Built in 1926-1927 for oilman Waite Phillips (1883-1964), Genevieve Elliott Phillips (1887-1979), and their children Helen Jane Phillips Breckinridge (1911-1963) and Elliott Phillips (1918-2015), Villa Philbrook is an Italianate mansion on a property of 23 acres of gardens in Tulsa, Oklahoma. After living at Philbrook for only eleven years, the Phillips family made the generous decision to give their home away. In 1938, the Phillips family donated Philbrook to become Tulsa’s first art museum, and in 1939 the Philbrook Art Museum, later the Philbrook Museum of Art, opened to the public.
In selecting an architect for their home, Mr. and Mrs. Phillips turned to Edward Buehler Delk (1885-1956), who had a thriving architectural practice in Kansas City, Missouri. The couple commissioned Delk to build Villa Philbrook, their Tulsa home; Villa Philmonte, a retreat in Cimarron, New Mexico; and the Philtower, an office building in downtown Tulsa.
Villa Philbrook in Tulsa, OK was donated to the city in 1938 by the Phillips Family.
To complement Delk’s architectural designs, Mr. and Mrs. Phillips selected the Kansas City landscape architecture firm Hare & Hare to design the grounds of Villa Philbrook. The firm was founded in 1910 by father and son Sidney J. Hare (1860-1938) and S. Herbert Hare (1888-1960).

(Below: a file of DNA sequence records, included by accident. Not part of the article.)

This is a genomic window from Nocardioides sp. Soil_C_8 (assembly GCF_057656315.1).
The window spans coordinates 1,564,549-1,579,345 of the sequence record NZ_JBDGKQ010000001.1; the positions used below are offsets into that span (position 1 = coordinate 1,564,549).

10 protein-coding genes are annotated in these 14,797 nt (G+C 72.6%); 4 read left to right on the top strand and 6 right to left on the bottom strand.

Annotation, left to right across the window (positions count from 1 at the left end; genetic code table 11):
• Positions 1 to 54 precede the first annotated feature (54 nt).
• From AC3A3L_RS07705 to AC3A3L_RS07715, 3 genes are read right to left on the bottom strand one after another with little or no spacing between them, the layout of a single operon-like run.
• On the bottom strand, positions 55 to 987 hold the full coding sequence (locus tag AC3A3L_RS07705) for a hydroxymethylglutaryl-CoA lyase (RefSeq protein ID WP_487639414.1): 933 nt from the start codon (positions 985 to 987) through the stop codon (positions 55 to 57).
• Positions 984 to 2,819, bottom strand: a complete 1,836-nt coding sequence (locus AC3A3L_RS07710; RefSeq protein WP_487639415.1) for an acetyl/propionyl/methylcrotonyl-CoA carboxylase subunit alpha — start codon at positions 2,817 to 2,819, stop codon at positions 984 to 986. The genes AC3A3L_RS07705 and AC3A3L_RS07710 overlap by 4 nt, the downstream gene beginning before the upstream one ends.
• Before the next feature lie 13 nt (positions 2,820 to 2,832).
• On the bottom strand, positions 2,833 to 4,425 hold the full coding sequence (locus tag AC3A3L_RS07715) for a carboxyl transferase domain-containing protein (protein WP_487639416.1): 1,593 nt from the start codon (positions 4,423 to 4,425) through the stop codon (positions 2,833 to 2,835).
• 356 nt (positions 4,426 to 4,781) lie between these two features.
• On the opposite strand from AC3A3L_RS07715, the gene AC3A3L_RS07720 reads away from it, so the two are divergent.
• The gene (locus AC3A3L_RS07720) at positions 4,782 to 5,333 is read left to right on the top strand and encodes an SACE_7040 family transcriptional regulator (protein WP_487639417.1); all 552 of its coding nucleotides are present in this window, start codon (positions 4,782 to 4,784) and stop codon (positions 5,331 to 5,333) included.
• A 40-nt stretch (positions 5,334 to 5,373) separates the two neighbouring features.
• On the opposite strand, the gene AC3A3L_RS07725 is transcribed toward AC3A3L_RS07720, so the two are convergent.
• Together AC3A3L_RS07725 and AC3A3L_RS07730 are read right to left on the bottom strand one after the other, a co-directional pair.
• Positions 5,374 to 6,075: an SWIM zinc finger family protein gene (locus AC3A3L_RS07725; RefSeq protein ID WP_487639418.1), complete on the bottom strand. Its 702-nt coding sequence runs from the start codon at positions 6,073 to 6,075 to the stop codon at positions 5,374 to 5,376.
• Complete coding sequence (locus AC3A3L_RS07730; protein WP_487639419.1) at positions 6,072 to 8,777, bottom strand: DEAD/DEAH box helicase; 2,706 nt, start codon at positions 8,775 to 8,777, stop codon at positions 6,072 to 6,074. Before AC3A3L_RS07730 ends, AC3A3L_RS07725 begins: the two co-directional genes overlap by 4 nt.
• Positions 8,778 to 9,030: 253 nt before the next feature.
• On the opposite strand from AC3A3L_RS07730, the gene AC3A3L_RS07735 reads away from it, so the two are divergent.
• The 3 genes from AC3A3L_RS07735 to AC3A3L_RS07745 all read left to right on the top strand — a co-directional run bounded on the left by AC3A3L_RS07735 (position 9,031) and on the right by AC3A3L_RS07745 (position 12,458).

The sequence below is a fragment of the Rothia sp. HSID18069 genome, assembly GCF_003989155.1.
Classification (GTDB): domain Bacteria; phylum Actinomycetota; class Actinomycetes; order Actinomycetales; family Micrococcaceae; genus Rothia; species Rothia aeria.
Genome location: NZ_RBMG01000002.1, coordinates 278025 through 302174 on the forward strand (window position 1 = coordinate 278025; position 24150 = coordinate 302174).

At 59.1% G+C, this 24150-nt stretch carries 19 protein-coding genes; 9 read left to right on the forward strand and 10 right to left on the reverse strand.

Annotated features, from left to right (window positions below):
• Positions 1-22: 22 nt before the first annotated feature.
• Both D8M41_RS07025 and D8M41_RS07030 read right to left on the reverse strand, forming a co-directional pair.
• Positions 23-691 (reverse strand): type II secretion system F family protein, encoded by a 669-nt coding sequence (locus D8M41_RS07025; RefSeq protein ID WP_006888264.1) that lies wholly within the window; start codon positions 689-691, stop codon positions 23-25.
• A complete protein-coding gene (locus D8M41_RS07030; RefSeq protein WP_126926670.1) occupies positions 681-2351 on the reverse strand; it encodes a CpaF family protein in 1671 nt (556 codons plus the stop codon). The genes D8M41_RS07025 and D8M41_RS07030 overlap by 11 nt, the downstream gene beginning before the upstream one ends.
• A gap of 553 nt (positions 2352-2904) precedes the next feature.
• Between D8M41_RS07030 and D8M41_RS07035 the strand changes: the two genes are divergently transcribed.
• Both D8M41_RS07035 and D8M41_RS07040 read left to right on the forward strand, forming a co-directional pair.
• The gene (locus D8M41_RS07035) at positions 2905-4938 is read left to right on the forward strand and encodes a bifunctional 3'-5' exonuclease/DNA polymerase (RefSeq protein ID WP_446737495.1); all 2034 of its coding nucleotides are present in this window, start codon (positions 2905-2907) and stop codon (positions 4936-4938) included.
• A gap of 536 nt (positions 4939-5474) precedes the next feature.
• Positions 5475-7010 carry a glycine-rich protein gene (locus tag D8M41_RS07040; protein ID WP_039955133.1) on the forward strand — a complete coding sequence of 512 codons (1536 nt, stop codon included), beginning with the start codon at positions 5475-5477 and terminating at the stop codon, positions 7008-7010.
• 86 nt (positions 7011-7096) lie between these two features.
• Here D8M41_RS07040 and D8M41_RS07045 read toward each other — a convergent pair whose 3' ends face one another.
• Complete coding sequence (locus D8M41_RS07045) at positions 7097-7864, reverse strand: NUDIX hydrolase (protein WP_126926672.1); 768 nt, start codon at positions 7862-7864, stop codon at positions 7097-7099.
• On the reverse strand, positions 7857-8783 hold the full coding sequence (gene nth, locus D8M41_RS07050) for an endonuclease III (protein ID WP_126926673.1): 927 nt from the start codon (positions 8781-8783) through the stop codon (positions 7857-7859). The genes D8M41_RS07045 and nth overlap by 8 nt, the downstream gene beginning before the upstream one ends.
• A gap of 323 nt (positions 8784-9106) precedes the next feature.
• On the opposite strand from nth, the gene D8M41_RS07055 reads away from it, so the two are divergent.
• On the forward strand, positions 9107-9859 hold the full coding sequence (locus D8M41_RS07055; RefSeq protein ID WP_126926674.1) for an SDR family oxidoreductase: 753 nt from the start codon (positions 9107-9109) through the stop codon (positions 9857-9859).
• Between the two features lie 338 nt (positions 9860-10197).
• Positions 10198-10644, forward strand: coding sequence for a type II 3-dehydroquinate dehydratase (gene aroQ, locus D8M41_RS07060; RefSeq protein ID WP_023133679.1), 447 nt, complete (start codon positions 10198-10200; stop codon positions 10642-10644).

Multiple artists and craftspeople contributed to Villa Philbrook, including George Gibbs, Oscar Bach, Bertram Segar, Cooper & Gentiluomo, Edward F. Caldwell & Co., and Jørgen Dreyer.
While elements of Villa Philbrook have been altered from the original conception, multiple areas, including much of the main level, remain relatively intact from the period of Phillips residence. Other areas, such as the original dining room and Mr. Phillips’ bedroom reveal portions of the early history of Philbrook as the institution adjusted architectural elements to create period rooms.
Recently named “the most beautiful place in Oklahoma” by House Beautiful Magazine, the 25-acre Philbrook Gardens provide a setting like no other.
Historic structures on the Philbrook grounds include the Tempietto; East Formal Garden fountains, walls and gates; the fireplace; the “grotto;” the Summer House, which was built in 1933; and other architectural elements.
“The only things we keep permanently are those we give away.”